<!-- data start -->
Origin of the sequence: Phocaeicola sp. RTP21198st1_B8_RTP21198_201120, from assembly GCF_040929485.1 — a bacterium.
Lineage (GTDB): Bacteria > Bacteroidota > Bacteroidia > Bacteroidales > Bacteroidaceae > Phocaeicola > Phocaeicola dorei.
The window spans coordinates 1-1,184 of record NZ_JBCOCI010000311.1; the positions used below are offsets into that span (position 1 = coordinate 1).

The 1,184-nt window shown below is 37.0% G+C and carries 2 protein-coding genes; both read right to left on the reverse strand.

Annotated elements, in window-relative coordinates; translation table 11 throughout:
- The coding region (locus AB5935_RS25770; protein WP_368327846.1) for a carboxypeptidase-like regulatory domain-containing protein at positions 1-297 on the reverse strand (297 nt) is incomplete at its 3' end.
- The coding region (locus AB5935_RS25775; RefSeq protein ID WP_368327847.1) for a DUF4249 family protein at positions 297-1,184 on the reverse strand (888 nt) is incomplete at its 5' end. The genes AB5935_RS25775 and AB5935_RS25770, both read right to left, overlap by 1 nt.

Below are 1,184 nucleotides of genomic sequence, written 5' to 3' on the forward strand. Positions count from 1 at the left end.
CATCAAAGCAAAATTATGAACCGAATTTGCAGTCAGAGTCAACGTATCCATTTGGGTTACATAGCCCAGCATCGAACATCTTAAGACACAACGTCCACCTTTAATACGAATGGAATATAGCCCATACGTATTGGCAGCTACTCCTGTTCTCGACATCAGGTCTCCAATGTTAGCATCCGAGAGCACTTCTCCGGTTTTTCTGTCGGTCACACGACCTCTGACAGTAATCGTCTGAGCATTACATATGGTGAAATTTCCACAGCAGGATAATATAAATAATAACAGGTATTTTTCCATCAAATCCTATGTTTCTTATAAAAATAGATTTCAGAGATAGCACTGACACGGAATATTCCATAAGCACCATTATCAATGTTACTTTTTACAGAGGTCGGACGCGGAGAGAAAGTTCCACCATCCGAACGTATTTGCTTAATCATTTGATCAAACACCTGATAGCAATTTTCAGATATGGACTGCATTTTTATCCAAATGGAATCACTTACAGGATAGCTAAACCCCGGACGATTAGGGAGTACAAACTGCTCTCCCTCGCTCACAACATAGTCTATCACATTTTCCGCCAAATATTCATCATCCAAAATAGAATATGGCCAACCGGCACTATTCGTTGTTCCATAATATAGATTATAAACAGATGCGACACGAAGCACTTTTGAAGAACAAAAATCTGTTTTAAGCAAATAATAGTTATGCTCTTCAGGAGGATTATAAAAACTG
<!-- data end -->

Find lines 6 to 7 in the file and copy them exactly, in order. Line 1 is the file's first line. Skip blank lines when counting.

- The coding region (locus AB5935_RS25770; protein WP_368327846.1) for a carboxypeptidase-like regulatory domain-containing protein at positions 1-297 on the reverse strand (297 nt) is incomplete at its 3' end.
- The coding region (locus AB5935_RS25775; RefSeq protein ID WP_368327847.1) for a DUF4249 family protein at positions 297-1,184 on the reverse strand (888 nt) is incomplete at its 5' end. The genes AB5935_RS25775 and AB5935_RS25770, both read right to left, overlap by 1 nt.